Hey kids, tweens, teens and young adults, there are things your parents wish you knew when you borrow money from them. There may even be some kids still asking for money from family in their 30’s, 40’s and 50’s. That’s sad but you need to hear this too.
So as a parent I’m nominating myself as spokesman for all parents worldwide. We want you to know what goes through our thoughts and feelings when the inevitable question comes up, CAN I BORROW SOME MONEY?
- As your lender, we want to be repaid. We worked hard for the little cash we have to lend and we’d like to get it back during this lifetime (ours, not yours). We are not so concerned with earning interest on the loan but we do want the principal back.
- Our retirement may hinge on your promise to pay. How do you feel about us moving in when we get old and you have to change OUR diapers? Payback the loan quickly please.
- We have a very difficult time taking the emotion out of the lending equation. We might know that the purpose for borrowing is sketchy, the likelihood of repayment is low and you are borrowing over your head. But we can’t get past the fact that you are a blood relative and we spoon fed you pureed peas and carrots long ago. You have an strategic advantage here that we don’t want to be exploited.
- We want you to grow into a responsible citizen. We hope to see you build trust by fulfilling your promise to repay the loan. The footprints you make with this loan will be the trail head of your financial legacy.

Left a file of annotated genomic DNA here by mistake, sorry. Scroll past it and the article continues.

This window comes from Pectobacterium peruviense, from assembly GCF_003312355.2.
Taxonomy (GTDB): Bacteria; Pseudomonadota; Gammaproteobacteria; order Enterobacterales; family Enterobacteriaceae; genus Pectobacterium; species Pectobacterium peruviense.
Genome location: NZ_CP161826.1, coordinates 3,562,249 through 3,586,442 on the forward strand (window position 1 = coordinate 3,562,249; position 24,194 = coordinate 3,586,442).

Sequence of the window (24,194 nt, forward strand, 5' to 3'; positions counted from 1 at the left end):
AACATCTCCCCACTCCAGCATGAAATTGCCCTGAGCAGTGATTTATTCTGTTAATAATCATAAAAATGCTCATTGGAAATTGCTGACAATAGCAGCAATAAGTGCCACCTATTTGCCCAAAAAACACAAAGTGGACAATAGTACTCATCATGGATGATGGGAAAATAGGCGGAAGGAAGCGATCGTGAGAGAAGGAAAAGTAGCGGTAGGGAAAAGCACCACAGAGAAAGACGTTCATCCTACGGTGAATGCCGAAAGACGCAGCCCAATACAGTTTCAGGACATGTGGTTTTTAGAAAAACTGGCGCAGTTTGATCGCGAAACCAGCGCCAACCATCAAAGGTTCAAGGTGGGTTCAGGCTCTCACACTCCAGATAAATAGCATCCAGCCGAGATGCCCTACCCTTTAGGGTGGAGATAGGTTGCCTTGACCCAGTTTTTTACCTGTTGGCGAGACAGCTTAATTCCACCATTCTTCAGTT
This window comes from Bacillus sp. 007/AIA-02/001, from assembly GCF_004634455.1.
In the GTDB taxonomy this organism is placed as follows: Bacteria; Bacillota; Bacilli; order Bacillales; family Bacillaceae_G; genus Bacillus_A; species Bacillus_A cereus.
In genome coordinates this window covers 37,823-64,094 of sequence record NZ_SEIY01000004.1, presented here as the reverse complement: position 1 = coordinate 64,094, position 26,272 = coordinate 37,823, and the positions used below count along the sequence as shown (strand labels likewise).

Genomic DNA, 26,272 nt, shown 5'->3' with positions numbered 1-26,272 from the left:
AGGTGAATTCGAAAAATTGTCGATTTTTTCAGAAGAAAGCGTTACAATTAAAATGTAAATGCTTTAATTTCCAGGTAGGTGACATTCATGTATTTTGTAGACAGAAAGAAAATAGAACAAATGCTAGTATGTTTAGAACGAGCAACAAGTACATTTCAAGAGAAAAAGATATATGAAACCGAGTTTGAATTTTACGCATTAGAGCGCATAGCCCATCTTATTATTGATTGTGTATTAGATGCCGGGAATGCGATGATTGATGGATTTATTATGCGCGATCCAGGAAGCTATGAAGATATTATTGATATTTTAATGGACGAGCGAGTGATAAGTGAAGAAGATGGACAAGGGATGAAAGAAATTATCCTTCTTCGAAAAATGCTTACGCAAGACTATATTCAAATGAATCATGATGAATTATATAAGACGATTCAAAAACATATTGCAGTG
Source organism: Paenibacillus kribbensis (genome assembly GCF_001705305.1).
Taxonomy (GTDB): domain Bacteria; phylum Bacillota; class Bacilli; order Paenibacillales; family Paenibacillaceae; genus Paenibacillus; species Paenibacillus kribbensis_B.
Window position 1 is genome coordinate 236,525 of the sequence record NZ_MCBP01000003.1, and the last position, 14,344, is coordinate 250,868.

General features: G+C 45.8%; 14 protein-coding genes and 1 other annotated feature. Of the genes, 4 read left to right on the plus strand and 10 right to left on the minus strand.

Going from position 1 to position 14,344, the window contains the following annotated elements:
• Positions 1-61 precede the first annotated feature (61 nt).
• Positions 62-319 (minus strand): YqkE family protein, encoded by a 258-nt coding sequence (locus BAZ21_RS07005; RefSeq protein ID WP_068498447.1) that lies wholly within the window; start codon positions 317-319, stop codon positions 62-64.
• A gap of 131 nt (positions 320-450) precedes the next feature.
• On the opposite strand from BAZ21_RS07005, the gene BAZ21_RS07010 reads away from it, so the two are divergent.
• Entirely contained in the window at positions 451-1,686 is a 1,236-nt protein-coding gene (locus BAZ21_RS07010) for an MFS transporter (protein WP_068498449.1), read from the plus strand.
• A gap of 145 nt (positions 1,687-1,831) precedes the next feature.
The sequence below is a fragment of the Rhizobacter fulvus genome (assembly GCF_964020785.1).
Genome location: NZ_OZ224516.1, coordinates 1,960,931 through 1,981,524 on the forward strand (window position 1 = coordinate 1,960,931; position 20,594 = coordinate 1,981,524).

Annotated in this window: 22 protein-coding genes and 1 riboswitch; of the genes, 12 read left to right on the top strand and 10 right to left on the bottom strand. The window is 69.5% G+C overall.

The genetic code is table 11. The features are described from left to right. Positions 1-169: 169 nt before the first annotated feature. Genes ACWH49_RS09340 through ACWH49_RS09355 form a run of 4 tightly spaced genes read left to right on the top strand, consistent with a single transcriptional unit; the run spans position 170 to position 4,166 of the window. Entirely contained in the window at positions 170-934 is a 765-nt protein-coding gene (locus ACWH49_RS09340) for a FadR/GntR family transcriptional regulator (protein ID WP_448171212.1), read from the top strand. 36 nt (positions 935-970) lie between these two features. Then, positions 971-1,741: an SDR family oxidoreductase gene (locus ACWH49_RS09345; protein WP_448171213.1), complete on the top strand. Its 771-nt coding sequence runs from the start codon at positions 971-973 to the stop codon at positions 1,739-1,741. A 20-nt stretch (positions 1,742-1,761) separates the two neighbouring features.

- We want you to stand on your own two financial feet and stop feeding at the trough of Mom and Dad’s Gravy Farm. You’ll have to do it because we are generally too weak-kneed to tell you no.
So we’d rather not have to respond to the loan request. We’d like you to call just to say hello sometimes. If you only call when you need something we might become more active call screeners. We want our relationship to be more than just about money. We crave something deeper and more meaningful.
For more information on borrowing from family go to The Wall Street Journal article about borrowing from family and the pitfalls from those micro loans.
Parents, did I paint an accurate picture? What else would you like to tell the kids about borrowing money from you? Kids, what would you like to tell your parents? Leave a comment please.
- Our Parents Did Not Teach Us How To Prepare For Old Age (brighthub.com)
- Don’t Let Your Kids Ruin Your Retirement Fund (money.usnews.com)
- Diary of a Recession Baby: Accept money from parents? Maybe not (marketwatch.com)
- A Guide to Personal Loans (creditloan.com)
- How do I tell my parents that I’m a terrible person? (ask.metafilter.com)